Larson says that the tour has been trying, but has been finding support among his various stops in the province.
“It’s a lot of work and a lot of driving, but I’ve been able to talk to a lot of people,” Larson says. “In every town I find some people that are interested in carrying our banner forward, and collecting signatures. In a lot of these smaller communities, we don’t necessarily need a lot of people to be collecting signatures, but we need a few devoted people who will get involved, and I’ve been finding those everywhere I go.
Larson adds that while there are challenges with the tour, most people he comes across are excited about the prospects of changing the current laws.
“People are excited about getting involved in this campaign, so a lot are really enthusiastic about it,” he says. “There’s some people who are worried about the stigma of being attached to a marijuana cause, that somehow they are going to be judged, or looked poorly upon because they are advocating for this, but by and large, most people that I meet really just want to see this happen.
One of the main misunderstandings Larson says, is that people believe that change can’t happen at the provincial level, but that isn’t the case according to him.
“Some people don’t really understand the legislation we’re trying to pass, so they say ‘oh these are federal laws, and British Columbia can’t do anything’, but that’s not really true,” Larson argues. “The law that we’ve written has been very carefully crafted to approach this from the provincial angle, so the law that we’ve created, the ‘sensible policing act’, would effectively decriminalize marijuana possession in British Columbia, by using our jurisdiction over policing, to tell the police ‘no more searching, no more arresting for marijuana possession’ “.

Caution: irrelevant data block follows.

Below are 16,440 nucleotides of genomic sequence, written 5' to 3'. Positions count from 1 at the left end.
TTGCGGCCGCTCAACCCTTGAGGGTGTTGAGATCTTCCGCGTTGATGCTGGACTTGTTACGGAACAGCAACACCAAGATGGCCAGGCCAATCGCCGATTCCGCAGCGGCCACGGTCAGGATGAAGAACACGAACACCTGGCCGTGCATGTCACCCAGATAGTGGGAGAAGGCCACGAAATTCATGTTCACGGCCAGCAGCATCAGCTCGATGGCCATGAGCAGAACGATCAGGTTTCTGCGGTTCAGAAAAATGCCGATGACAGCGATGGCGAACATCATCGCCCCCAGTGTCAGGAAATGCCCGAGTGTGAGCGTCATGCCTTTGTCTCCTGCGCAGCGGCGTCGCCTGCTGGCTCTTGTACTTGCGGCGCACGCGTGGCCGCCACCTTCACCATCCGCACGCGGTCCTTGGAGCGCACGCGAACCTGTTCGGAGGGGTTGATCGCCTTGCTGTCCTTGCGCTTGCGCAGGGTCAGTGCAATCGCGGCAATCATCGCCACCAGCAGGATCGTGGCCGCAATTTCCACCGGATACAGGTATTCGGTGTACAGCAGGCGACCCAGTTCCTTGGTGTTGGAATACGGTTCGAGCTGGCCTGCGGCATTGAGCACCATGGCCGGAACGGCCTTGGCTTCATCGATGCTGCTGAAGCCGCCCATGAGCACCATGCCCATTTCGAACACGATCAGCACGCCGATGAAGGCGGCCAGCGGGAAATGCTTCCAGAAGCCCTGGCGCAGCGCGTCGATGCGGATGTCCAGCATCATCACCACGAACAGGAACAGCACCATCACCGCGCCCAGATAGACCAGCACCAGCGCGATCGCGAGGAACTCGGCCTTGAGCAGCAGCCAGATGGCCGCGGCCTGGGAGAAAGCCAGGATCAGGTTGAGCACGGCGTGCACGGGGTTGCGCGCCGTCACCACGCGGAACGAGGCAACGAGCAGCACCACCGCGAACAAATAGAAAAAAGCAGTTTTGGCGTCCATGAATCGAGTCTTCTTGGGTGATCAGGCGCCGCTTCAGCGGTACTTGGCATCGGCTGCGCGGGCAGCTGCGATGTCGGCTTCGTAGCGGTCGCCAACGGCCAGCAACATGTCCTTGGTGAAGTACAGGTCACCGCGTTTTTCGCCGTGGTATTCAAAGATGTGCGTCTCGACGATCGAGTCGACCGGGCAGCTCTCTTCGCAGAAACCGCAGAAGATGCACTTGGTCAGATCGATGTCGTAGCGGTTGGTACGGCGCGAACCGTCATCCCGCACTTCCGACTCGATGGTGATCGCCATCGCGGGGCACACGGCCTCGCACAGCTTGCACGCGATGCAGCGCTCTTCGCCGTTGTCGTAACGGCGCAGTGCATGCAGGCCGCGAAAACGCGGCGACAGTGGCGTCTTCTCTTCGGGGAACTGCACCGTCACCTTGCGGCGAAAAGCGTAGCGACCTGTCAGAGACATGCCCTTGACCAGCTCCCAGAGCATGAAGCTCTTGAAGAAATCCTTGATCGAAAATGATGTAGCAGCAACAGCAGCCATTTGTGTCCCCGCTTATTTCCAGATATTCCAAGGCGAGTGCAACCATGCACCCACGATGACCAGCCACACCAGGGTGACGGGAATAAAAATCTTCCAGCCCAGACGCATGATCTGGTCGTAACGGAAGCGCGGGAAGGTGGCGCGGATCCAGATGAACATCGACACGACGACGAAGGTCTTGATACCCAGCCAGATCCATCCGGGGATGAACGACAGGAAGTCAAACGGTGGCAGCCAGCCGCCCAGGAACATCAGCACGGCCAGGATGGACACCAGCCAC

One of reasons behind the campaign, according to Larson, is that marijuana is a big money maker in the province, and that a lot of money could be made by the government if it was something that was properly taxed.
“I believe that the war on marijuana, and marijuana smokers is a very important social, and civil rights issue,” he explains.” We all pay for the tax dollars that are spent for the police and courts to deal with marijuana users, and really, we are handing over one of British Columbia’s biggest industries. Marijuana is on par with tourism and forestry, it’s worth about six billion dollars, and our current laws hand that entire industry over to the underground market on organized crime.”
He continues by saying, “It really would benefit all British Columbians to bring this industry above board where we can regulate it, where we can tax it where needed, where we can make sure medical users get the medicine they need, and we can make our communities safer, and generate a lot of tax revenue for British Columbia.”
The campaign needs to get signatures 10 percent of the registered voters in every electoral district for the petition to be considered. Larson’s goal is to get one and a half times that amount, or about 500,000 from across the province.